While not a divine power,  Finn also has the ability to shape shift between being a man, a deer or a hound via a magical item called the “Close Woven hood of Crothrainne” described as “gold is its woof (weft), silver underneath it (warp), soft to the skin is its lining; you will be a hound, man or deer as you turn it, as you change it.” (Meyer, 1993, p. 51)  No stories remain in which he is shown to change his shape but the existence and his ownership of a magical item that allows this to occur connects him with the hunter and hunted animals.

As a final argument for the divinity of Finn, we look to Wales. Gwynn ap Nudd is the king of the otherworld and as his name indicates the son of the god Nudd (Rolleston, 1990, p. 349; MacKillop, 1998, p. 233). The names Finn and Gwynn are cognates as are the names of their ancestors, Nuadu and Nudd (MacKillop, 1998, p. 308).  Both Finn and Gwynn are great hunters and both could easily pass from this world to the Otherworld, an action only divine beings could accomplish without magical aid (Nagy, The Wisdom of the Outlaw: The Boyhood Deeds of Finn in the Gaelic Narrative Tradition, 1985, p. 236).  They are both leaders of a version of the ‘wild hunt’. In the Welsh mythology, the ‘wild hunt’ is Gwynn leading a pack of dogs on a chase for deer or as told in later stories, chasing souls (Rolleston, 1990, p. 353). Finn’s version of the wild hunt is found in the initiation rites of the Fíana.

As I stated at the outset of this article, what is missing in the mythology, and the scholarship of McCone and Nagy, is the name of a god whom these ‘wolf warriors’ would have worshipped, a god of hunting and war.  In other IE cultures, we can find the names of gods associated with hunting, warriors, and most specifically to bands of warriors known as ‘wolf warriors’ or associated with wolves. There is Odin for the Úlfhéðnar the Icelandic wolf warriors, Apollo for the unnamed Greek wolf warriors, Gwynn ap Nud for the Welsh warrior bands the gwyn, and Mars for the Iuvenes of Rome, bands of youth that learned hunting and gladiatorial techniques (Kleijwegt, 1994; Kershaw, 2000; Gershenson, 1991; Lewis, 1913).   With the evidence presented I introduce to you Finn mac Cummal, god of the hunt, the forest, and the ‘wolf warriors’ of Ireland – the Fianna.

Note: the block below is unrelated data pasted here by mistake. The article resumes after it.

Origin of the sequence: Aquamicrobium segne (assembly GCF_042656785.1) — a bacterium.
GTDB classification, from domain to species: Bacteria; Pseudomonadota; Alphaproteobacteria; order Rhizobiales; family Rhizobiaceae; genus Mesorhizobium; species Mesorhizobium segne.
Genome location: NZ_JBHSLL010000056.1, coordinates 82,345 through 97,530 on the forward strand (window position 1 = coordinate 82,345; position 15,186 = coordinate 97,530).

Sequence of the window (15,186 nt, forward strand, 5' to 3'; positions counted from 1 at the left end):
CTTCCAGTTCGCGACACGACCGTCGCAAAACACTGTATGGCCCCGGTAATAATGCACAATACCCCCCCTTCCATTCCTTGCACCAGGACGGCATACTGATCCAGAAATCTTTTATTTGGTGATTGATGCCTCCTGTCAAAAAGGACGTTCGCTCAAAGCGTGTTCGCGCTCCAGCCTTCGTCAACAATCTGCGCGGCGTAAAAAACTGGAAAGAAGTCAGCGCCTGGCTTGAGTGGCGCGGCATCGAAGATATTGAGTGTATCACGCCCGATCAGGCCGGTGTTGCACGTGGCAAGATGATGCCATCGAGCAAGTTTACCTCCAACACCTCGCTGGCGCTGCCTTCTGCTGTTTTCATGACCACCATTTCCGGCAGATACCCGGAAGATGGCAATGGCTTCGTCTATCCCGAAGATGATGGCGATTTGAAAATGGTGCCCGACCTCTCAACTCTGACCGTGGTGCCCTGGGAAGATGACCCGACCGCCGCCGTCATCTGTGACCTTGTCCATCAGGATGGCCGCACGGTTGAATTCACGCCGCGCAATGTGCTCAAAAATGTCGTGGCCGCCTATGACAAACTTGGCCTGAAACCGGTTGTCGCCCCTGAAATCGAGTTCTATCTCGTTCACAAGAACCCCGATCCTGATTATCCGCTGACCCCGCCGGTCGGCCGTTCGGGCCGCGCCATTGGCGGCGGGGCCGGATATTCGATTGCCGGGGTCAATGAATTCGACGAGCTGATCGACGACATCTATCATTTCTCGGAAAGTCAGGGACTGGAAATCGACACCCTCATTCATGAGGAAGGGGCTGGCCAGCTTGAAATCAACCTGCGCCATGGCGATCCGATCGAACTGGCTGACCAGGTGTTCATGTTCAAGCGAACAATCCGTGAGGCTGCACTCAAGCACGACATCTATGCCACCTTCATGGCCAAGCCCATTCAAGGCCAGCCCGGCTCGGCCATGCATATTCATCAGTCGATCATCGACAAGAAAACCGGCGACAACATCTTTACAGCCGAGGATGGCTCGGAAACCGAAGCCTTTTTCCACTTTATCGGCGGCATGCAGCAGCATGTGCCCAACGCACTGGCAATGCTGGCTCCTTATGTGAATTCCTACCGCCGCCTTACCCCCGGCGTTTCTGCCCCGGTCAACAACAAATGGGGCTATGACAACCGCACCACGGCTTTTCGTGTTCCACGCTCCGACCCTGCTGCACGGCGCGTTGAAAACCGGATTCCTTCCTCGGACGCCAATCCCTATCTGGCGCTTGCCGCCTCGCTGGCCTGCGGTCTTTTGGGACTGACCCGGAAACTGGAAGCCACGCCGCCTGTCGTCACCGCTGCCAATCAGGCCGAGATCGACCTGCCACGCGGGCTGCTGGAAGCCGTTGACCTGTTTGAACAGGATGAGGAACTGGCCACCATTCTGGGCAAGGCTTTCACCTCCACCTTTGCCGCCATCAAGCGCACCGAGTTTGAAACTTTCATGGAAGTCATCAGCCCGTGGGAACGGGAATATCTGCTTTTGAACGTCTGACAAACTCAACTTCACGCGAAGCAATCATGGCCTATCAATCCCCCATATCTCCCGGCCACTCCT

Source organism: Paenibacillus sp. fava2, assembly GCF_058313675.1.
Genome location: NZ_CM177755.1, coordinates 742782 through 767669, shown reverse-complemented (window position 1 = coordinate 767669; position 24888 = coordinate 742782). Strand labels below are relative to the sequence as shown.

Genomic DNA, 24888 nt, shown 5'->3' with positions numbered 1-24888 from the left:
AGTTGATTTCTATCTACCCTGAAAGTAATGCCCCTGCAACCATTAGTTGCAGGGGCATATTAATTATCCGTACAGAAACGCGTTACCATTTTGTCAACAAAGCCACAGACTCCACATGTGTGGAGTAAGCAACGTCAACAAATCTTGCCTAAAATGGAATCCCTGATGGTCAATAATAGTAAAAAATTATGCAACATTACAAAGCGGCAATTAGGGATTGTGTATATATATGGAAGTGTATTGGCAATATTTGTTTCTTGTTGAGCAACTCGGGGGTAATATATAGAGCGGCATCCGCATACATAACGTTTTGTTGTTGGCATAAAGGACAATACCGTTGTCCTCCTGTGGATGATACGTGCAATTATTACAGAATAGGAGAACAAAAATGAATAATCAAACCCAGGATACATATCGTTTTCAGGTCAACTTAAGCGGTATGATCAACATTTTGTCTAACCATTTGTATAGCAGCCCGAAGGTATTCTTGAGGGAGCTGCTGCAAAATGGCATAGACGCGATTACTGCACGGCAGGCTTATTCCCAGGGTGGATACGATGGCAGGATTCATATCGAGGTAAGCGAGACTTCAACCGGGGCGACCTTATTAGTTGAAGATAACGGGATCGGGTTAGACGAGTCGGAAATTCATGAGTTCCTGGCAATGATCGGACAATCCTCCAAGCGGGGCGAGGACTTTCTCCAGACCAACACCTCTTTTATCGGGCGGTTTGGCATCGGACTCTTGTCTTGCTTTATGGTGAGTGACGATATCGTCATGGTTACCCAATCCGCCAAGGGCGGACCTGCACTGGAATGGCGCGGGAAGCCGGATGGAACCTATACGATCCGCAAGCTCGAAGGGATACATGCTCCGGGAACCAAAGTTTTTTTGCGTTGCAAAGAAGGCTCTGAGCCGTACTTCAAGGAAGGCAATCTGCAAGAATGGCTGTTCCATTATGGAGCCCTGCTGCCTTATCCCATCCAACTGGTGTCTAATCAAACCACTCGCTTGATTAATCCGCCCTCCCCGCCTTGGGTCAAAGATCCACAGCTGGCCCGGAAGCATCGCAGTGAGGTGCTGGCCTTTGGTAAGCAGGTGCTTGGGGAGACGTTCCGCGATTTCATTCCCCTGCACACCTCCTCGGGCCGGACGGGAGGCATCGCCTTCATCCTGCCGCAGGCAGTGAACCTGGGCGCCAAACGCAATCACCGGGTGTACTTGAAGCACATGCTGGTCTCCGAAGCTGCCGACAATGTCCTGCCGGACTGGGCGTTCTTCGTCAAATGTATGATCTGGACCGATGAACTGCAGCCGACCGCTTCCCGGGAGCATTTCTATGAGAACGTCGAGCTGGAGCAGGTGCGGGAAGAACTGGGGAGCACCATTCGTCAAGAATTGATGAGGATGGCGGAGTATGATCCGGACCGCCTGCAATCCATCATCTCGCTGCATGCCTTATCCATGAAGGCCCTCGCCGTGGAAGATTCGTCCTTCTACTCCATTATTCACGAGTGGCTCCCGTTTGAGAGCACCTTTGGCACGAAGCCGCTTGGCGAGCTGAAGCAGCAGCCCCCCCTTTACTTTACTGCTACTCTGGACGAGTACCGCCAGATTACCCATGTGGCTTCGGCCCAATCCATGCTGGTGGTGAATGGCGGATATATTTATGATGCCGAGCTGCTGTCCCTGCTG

An Gúm. (1992). Foclor Poca. Dublin: An Gúm.

Duanaire Finn: The Book of the Lays of Fionn Part II. (1933). (G. Murphey, Trans.) London: Irish Texts Society.

Gershenson, D. (1991). Apollo the Wolf God. Washington, DC: Institute for the Study of Man.

Gregory, L. (1998). Irish Myths and Legends. Philadelphia: Courage Books.

Keating, G. (1857). The History of Ireland from the Earliest Period Through the English Invasion. (J. O’Mahony, Trans.) New York: P.M. Haverty.

Kershaw, K. (2000). The One-eyed God: Odin and the (Indo-) Germanic Männerbünde. Washington, DC: Institute for the Study of Man.

Kleijwegt, M. (1994). Iuvenes and Roman Imperial Society. Acta Classica, 79-102. Retrieved from http://www.jstor.org/stable/24594348

Lewis, T. (1913). A Glossary of Mediaeval Welsh Law Based Upon the Black Book of Chirk. London: University Press Manchester.

MacKillop, J. (1998). Dictionary of Celtic Mythology. Oxford: Oxford University Press.

McCone, K. (1986). Werewolves, Cyclopes, Diberga, and Fianna: Juvenile Delinquency in Early Ireland. Camrbidge Medieval Celtic Studies(Winter), 1-22.

McCone, K. (2012). The Celtic and Indo-European Origins of the Fian. In S. J. Arbuthnot, & G. Parsons (Eds.), The Gaelic Finn Tradition (pp. 14-73). Dublin: Four Courts Press.

Meyer, K. (1993). Fianaigecht. Dublin: Dublin Institute for Advanced Studies.

Nagy, J. F. (1985). The Wisdom of the Outlaw: The Boyhood Deeds of Finn in the Gaelic Narrative Tradition. London: University of California Press.

Nagy, J. F. (1986/1987). Feninan Heroes and Thier Rites of Passage. Béaloideas, 161-182.

Reinhard, J. R., & Hull, V. E. (1936, January). Bran and Sceolang. Speculum, 11(1), 42-58. Retrieved from http://www.jstor.org/stable/2846874 doi:1

Rolleston, T. (1990). Celtic Myths and Legends. NewYork: Dover Publications.